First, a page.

through field guides
which enlarge my universe
through the naming of things,
and the narration of their life histories:
field guides of flowers, trees, birds,
rocks and minerals, insects, reptiles,
mammals, mythic beasts, the faeries, stars…

through the arcana of philosophic texts;
through the puzzling, unpuzzling detective stories
commonly called science;
through fabled coffee tabled books of art.

I have shuttled back and forth
through time;
made exotic alien landscapes mine;
coyly lifted my skirts with Gerty MacDowell
on Sandymount Strand;
bodaciously sung to Odysseus
and Ulysses and other heros
from my isle;
joined rank and file,
the sainted and the vile,
in marsh and fen
within my ken and far far
beyond.

I have babble on’d
in labyrinth and libyrinth;
been beguiling and beguiled
in glittering towers
and soft lit bowers;
held captive by byzantine powers
in musty caves
in rat infested cells;
have escaped the terrors
of the deep
and ocean swells;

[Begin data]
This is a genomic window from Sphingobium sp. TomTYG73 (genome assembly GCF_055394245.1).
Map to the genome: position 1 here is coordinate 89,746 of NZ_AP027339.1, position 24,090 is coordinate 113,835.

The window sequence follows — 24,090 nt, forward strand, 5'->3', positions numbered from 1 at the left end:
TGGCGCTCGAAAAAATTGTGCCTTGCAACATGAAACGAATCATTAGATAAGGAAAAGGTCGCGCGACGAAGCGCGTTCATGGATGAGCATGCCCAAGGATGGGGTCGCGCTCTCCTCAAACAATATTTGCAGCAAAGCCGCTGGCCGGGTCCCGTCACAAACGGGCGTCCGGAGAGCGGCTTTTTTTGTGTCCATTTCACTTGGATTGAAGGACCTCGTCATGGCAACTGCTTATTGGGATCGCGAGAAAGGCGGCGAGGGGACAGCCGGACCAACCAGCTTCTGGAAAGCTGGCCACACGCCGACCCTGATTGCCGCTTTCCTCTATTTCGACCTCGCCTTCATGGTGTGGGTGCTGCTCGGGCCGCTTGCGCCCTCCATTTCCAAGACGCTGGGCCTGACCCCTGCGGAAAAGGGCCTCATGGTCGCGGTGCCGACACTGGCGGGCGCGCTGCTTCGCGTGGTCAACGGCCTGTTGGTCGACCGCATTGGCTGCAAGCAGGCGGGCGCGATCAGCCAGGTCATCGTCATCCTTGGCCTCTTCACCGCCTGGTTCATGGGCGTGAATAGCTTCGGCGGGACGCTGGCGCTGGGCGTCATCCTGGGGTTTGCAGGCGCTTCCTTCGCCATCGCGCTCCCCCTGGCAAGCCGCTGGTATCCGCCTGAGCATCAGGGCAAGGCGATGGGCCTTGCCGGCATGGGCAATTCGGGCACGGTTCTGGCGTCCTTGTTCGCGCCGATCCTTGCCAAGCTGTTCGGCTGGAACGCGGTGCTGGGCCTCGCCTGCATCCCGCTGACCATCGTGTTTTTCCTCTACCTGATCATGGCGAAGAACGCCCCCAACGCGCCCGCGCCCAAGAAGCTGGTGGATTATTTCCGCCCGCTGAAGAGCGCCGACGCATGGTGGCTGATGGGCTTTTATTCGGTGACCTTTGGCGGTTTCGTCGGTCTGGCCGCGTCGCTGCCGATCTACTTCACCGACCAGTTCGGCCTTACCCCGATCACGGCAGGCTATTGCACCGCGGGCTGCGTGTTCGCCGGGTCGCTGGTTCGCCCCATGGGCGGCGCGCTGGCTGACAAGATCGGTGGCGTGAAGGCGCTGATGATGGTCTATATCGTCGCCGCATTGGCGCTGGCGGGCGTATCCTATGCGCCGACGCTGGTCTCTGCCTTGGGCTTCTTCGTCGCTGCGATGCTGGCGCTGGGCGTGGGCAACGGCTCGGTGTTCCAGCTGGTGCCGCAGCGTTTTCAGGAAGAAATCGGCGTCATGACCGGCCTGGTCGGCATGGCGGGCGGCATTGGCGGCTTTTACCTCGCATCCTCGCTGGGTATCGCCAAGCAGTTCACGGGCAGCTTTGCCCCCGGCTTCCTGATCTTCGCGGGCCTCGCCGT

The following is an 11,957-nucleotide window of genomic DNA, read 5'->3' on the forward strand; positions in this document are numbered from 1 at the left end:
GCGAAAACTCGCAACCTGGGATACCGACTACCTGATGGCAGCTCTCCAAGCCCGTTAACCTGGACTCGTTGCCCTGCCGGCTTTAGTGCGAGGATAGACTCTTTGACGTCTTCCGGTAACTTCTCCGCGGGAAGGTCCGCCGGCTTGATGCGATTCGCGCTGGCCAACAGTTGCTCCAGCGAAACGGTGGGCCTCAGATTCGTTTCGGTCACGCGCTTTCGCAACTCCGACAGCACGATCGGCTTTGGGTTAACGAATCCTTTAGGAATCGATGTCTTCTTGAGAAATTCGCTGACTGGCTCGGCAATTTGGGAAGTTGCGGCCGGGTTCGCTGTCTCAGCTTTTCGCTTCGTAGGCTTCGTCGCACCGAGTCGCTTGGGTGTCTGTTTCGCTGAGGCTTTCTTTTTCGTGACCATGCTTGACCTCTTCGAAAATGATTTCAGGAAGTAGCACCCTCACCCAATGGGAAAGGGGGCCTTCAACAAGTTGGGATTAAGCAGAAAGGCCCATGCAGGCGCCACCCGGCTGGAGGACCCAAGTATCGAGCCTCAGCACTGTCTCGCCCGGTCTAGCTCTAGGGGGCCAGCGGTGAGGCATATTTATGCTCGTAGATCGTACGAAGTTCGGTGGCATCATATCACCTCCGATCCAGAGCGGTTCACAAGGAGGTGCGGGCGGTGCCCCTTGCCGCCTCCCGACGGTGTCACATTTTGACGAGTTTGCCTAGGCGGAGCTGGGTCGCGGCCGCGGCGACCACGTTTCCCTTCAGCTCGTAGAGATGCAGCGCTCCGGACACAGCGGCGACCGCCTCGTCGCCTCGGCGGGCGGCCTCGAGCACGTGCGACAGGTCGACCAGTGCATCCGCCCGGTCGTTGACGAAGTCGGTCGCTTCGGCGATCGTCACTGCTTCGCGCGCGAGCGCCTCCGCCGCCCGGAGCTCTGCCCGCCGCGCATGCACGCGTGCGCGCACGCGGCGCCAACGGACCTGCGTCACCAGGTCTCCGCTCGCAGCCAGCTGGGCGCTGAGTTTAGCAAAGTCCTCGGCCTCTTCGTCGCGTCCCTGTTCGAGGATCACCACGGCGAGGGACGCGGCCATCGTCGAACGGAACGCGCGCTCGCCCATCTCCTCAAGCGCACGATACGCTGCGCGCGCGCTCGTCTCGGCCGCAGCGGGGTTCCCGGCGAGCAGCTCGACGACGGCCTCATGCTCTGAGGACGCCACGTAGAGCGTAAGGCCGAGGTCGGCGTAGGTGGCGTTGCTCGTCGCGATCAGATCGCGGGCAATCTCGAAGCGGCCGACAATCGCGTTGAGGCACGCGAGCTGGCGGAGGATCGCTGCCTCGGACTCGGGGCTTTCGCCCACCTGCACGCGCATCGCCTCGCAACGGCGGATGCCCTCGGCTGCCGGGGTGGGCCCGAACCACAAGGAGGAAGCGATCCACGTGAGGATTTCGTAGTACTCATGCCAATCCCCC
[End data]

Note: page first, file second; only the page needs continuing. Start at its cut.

triumphed depite the toll
of deathly bells

time and time again
I have been
elated deflated
cogitated
died, and then been
resurrected
mystified clarified
but never denied
by these small scratched signs
we call the alphabeds
of sighs and signs

by curious design
exalted catapulted
into a universe of wonder
courtesy of wordworks
displayed and played upon
by writers

if I had my way
they would all
be granted the wishes
of their hearts’ desires____

Suzanne Nixon
4 October 2004



Slightly Foxed is a “revolving” column, intended to let Modern Word writers and readers have a soapbox from which they may speak their minds to an adoring crowd. You are adoring, right?

suzanne nixon
delighted to receive your
thoughts and comments at
suzannasirenic@earthlink.net